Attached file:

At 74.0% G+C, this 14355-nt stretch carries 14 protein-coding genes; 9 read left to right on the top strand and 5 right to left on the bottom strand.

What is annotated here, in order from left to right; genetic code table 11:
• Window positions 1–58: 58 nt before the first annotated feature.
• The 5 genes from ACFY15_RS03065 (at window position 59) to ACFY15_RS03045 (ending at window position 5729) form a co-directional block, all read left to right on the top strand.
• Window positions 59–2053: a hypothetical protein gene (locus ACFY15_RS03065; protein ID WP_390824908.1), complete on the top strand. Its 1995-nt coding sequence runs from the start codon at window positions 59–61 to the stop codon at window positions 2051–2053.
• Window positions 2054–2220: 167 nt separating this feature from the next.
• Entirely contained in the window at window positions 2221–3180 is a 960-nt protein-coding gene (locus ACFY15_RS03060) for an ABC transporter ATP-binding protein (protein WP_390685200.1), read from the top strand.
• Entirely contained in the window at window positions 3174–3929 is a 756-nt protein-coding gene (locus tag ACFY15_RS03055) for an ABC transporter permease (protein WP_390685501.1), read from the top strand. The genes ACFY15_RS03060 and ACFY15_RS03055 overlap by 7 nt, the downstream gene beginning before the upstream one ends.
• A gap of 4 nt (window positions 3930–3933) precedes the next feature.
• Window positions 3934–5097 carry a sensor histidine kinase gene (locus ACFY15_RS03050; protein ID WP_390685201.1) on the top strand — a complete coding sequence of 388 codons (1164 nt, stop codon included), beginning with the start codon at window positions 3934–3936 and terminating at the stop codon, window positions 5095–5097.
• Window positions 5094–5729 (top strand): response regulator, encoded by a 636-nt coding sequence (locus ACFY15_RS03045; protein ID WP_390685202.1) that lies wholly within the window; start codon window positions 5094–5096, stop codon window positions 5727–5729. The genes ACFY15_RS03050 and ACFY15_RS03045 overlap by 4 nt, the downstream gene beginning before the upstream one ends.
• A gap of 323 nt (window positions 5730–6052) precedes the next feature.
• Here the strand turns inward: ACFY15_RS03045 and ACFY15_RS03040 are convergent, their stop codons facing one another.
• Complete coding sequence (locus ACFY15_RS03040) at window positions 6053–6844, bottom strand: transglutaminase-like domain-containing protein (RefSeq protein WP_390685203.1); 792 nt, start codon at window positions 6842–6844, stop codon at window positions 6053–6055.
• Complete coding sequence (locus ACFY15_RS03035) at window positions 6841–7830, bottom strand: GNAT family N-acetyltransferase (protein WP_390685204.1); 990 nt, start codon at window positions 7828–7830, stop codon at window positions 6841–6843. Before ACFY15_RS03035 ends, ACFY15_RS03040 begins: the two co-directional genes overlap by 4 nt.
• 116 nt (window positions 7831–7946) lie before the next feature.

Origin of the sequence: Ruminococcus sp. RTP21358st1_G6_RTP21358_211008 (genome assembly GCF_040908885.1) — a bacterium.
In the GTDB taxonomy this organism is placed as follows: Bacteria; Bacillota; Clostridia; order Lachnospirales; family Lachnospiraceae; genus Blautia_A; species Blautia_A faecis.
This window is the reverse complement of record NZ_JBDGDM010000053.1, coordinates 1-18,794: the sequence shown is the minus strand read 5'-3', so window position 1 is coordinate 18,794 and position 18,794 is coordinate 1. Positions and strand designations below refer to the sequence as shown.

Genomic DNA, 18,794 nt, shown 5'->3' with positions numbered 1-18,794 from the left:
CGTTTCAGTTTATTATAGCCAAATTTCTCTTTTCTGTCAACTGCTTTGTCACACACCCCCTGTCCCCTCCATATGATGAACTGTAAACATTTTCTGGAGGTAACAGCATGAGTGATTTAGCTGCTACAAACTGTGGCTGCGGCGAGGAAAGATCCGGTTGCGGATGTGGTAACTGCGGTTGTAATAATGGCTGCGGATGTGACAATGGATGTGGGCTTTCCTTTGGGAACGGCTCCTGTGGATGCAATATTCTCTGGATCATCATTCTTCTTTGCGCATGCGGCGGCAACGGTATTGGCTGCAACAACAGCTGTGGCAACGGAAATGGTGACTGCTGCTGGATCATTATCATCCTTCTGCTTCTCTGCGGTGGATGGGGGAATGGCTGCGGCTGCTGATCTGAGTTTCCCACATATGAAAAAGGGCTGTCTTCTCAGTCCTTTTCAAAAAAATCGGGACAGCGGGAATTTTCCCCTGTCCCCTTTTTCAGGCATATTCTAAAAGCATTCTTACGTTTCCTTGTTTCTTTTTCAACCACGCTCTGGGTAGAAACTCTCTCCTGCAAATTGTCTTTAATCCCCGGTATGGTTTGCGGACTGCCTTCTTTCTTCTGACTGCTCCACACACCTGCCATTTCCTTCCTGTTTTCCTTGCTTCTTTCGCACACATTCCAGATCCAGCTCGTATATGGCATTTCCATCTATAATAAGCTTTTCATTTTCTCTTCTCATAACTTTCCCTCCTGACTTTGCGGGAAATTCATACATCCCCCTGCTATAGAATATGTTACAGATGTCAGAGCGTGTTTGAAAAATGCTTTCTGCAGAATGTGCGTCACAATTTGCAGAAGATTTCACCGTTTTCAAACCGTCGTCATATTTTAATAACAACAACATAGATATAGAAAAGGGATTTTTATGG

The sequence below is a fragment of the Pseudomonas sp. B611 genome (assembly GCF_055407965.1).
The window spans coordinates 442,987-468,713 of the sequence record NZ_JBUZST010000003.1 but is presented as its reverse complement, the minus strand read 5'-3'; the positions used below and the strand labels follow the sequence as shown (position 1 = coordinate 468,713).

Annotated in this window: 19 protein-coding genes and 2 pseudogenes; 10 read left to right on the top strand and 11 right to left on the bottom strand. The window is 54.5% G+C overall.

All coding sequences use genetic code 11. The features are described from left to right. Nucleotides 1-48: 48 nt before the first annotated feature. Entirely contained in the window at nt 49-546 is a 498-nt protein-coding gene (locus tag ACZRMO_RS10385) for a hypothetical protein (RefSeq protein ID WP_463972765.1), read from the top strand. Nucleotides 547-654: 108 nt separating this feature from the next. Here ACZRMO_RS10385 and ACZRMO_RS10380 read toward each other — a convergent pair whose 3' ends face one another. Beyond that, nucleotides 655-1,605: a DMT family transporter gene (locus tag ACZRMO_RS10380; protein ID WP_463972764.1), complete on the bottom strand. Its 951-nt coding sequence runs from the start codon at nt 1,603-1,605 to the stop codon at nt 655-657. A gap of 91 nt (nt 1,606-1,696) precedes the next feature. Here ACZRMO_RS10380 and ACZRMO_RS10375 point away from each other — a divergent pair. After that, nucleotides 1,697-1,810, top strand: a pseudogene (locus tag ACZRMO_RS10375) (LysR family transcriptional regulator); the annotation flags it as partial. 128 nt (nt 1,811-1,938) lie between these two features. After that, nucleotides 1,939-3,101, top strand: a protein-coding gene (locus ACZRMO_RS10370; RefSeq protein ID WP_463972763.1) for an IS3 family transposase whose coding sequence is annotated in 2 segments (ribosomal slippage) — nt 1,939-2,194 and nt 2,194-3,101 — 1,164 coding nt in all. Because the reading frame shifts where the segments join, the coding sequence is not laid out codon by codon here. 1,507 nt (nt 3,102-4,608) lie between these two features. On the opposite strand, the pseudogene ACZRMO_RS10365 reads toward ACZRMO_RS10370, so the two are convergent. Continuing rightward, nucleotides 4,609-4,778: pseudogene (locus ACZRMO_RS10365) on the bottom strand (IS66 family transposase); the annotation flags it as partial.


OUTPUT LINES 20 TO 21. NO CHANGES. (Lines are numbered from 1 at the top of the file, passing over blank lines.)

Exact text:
Genomic DNA, 18,794 nt, shown 5'->3' with positions numbered 1-18,794 from the left:
CGTTTCAGTTTATTATAGCCAAATTTCTCTTTTCTGTCAACTGCTTTGTCACACACCCCCTGTCCCCTCCATATGATGAACTGTAAACATTTTCTGGAGGTAACAGCATGAGTGATTTAGCTGCTACAAACTGTGGCTGCGGCGAGGAAAGATCCGGTTGCGGATGTGGTAACTGCGGTTGTAATAATGGCTGCGGATGTGACAATGGATGTGGGCTTTCCTTTGGGAACGGCTCCTGTGGATGCAATATTCTCTGGATCATCATTCTTCTTTGCGCATGCGGCGGCAACGGTATTGGCTGCAACAACAGCTGTGGCAACGGAAATGGTGACTGCTGCTGGATCATTATCATCCTTCTGCTTCTCTGCGGTGGATGGGGGAATGGCTGCGGCTGCTGATCTGAGTTTCCCACATATGAAAAAGGGCTGTCTTCTCAGTCCTTTTCAAAAAAATCGGGACAGCGGGAATTTTCCCCTGTCCCCTTTTTCAGGCATATTCTAAAAGCATTCTTACGTTTCCTTGTTTCTTTTTCAACCACGCTCTGGGTAGAAACTCTCTCCTGCAAATTGTCTTTAATCCCCGGTATGGTTTGCGGACTGCCTTCTTTCTTCTGACTGCTCCACACACCTGCCATTTCCTTCCTGTTTTCCTTGCTTCTTTCGCACACATTCCAGATCCAGCTCGTATATGGCATTTCCATCTATAATAAGCTTTTCATTTTCTCTTCTCATAACTTTCCCTCCTGACTTTGCGGGAAATTCATACATCCCCCTGCTATAGAATATGTTACAGATGTCAGAGCGTGTTTGAAAAATGCTTTCTGCAGAATGTGCGTCACAATTTGCAGAAGATTTCACCGTTTTCAAACCGTCGTCATATTTTAATAACAACAACATAGATATAGAAAAGGGATTTTTATGG